Two British pilots will fly a Spitfire 27,000 miles around the world in the first trip of its kind after restoring the WW2-era aircraft over ten years.
Steve Brooks, 58, and Matt Jones, 45, will stop off at 100 locations in 30 countries during their five-month worldwide trip, starting on August 5.
Having bought the old silver Mark IX plane at auction ten years ago, Mr Brooks, from Burford, Oxfordshire, and Mr Jones, from from Exeter, set about restoring it to its former glory, using the same equipment used in 1936 when it was designed.
And now to celebrate the restoration, their new project, named Silver Spitfire – The Longest Flight, will see the World War Two era plane set off from Goodwood-based Boultbee Flight Academy in Sussex, the first-ever school for Spitfire pilots.
The pair will first head to Scotland, then westbound to places including the US, Canada, Japan, Russia and India before they make the trip back to Britain in a single-seated Mk IX Spitfire, followed by a chase plane for safety.
Steve Brooks, left, and Matt Jones are planning to stop off at 100 locations in 30 countries during their five-month worldwide trip
Pictured: A newly restored MK IX Spitfire named ‘Silver Spitfire’ which will be flown by pilots Steve Boultbee Brooks and Matt Jones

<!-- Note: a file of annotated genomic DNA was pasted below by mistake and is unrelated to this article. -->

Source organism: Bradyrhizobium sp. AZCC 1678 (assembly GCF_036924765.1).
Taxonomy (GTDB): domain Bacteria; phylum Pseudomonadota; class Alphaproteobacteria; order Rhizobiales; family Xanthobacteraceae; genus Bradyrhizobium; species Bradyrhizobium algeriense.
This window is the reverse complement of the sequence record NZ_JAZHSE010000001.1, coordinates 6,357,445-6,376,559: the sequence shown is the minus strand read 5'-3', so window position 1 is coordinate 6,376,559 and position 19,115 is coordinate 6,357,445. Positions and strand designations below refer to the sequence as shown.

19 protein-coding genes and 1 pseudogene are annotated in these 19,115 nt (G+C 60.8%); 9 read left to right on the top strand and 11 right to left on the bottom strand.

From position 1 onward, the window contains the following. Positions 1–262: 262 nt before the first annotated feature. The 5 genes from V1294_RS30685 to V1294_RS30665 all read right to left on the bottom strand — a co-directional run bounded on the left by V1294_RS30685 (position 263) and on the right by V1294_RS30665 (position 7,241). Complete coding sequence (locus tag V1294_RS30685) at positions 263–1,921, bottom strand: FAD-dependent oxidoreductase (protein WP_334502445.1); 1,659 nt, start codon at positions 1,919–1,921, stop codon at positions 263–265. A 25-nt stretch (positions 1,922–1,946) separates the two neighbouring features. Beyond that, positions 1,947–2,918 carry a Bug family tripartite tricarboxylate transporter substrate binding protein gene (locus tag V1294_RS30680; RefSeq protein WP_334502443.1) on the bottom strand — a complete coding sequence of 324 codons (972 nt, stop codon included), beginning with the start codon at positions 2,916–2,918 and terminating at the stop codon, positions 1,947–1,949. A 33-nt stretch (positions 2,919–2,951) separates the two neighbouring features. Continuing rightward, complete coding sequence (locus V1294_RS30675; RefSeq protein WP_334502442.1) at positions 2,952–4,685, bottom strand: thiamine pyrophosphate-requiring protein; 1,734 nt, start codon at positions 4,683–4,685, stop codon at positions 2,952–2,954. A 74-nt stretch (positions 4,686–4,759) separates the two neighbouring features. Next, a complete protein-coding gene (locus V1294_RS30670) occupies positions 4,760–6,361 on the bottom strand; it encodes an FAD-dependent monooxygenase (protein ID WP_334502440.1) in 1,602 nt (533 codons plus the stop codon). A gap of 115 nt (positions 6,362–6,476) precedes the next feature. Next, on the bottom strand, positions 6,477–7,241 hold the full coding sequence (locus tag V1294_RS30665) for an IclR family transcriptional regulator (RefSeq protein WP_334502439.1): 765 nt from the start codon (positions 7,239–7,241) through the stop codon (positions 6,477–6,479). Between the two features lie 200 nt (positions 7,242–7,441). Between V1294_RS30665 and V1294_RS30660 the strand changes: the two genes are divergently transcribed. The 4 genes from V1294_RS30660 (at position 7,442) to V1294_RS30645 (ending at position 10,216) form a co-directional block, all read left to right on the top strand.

The pair will first head to Scotland, then westbound to places including the US, Canada, Japan, Russia and India before they make the trip back to Britain in a single-seated Mk IX Spitfire
Mr Brooks, who co-founded the school in 2010, said: ‘We want to take the Spitfire to the people. Ten years ago we bought a Spitfire and weren’t sure what to do with it, but we wanted to inspire people in life through aviation.
‘From that we came up with the idea of the school. Up until then, Spitfires sat in museums behind red ropes and no-one was allowed near them.
‘During World War Two, RJ Mitchell, who designed the Spitfire, realised we needed something to defend our freedom. From the moment it was built, the Spitfire was about freedom.
‘When you say Spitfire to a British person, an Indian person, all around the world, there is this sense of freedom.
The pair are attempting to fly around the world in the first circumnavigation by a spitfire
‘When you say Spitfire to a British person, an Indian person, all around the world, there is this sense of freedom,’ said Mr Brooks (left)
The single-seated Spitfire was rehabilitated at IWM Duxford in Cambridgeshire, with the same technology that was used in 1936 when it was designed (pictured: The ‘Silver Spitfire’)
‘This (project) is about taking back and sharing it with people all over the world.’
Mr Jones said: ‘It stands for a time where there was world conflict at that time, a nation that pushed through the whole of Europe and our little island stood firm.
THE SILVER SPITFIRE
The Silver Spitfire is a Mk IX version of the aircraft with its guns removed.